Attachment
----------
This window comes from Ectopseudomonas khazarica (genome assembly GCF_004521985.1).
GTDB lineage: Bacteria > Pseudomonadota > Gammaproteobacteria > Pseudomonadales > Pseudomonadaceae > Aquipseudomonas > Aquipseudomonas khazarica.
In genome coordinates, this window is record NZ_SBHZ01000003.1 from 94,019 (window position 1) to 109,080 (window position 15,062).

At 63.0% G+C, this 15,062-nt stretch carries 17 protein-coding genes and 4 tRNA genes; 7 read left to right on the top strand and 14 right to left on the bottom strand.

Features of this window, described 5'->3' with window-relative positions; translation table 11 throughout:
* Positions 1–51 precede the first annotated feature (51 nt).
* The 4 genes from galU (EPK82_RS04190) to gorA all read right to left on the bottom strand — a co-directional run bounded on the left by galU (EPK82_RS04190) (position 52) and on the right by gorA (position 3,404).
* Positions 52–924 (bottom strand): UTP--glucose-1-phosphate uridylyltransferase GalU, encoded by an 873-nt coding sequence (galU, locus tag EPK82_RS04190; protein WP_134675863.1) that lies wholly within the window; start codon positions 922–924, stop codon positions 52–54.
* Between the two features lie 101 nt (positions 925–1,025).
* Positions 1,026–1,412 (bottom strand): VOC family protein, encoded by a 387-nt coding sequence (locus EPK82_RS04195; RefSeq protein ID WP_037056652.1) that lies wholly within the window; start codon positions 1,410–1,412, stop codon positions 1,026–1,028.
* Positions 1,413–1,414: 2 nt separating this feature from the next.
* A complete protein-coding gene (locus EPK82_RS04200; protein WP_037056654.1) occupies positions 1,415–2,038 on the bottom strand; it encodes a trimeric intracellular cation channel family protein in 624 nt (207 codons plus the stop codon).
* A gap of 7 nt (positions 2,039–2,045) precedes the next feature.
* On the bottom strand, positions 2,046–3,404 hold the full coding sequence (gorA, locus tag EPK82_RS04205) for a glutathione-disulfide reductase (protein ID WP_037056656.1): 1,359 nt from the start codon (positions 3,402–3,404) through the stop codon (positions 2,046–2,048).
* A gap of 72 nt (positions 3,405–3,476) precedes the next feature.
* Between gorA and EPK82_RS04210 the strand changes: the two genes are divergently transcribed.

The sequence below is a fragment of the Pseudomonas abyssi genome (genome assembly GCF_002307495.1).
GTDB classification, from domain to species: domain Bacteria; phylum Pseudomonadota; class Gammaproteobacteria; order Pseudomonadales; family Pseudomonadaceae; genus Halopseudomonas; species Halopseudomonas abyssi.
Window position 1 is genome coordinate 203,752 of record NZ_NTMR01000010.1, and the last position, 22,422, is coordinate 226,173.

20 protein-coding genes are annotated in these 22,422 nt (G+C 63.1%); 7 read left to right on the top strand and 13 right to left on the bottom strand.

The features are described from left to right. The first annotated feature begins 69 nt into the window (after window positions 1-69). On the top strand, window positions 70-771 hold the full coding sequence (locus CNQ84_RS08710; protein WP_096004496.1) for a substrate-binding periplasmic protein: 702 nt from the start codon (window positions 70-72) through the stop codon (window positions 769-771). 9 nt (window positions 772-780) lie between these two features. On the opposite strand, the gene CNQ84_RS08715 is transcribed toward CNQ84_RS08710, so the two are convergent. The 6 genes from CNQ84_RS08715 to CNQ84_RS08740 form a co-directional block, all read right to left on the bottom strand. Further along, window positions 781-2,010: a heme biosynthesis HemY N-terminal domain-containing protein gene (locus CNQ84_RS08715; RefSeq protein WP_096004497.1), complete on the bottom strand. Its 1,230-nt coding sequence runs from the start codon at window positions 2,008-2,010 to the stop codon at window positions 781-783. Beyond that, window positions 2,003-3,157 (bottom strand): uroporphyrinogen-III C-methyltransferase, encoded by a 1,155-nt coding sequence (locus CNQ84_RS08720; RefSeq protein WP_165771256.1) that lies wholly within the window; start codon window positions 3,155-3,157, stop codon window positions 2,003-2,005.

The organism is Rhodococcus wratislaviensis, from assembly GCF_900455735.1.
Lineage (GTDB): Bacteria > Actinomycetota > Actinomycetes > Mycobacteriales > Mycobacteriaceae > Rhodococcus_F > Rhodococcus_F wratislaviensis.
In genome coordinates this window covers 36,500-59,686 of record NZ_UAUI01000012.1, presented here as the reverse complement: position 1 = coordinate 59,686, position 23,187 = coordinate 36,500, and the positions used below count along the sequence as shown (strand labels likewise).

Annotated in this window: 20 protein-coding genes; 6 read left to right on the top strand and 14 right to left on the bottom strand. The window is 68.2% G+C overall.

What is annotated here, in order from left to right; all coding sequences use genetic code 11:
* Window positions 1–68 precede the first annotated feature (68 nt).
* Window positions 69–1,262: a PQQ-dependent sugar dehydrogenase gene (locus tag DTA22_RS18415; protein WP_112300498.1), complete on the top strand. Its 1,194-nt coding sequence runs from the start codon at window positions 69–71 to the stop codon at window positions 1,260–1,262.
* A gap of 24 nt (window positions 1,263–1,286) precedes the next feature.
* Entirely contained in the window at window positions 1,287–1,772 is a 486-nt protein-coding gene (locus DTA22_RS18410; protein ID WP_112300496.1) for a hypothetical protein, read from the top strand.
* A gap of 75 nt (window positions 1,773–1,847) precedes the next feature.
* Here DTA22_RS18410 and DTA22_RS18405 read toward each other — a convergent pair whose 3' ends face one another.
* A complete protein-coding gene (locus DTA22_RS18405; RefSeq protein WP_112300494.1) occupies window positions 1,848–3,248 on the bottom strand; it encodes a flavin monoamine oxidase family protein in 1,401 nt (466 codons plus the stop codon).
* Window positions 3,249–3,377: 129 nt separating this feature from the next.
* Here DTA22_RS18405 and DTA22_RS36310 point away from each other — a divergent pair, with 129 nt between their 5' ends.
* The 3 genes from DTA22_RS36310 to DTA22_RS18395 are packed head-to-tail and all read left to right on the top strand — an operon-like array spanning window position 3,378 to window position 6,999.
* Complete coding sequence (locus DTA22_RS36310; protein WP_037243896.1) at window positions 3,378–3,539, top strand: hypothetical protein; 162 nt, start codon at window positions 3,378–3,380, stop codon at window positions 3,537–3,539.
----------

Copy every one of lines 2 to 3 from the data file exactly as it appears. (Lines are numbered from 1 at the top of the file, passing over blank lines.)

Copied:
GTDB lineage: Bacteria > Pseudomonadota > Gammaproteobacteria > Pseudomonadales > Pseudomonadaceae > Aquipseudomonas > Aquipseudomonas khazarica.
In genome coordinates, this window is record NZ_SBHZ01000003.1 from 94,019 (window position 1) to 109,080 (window position 15,062).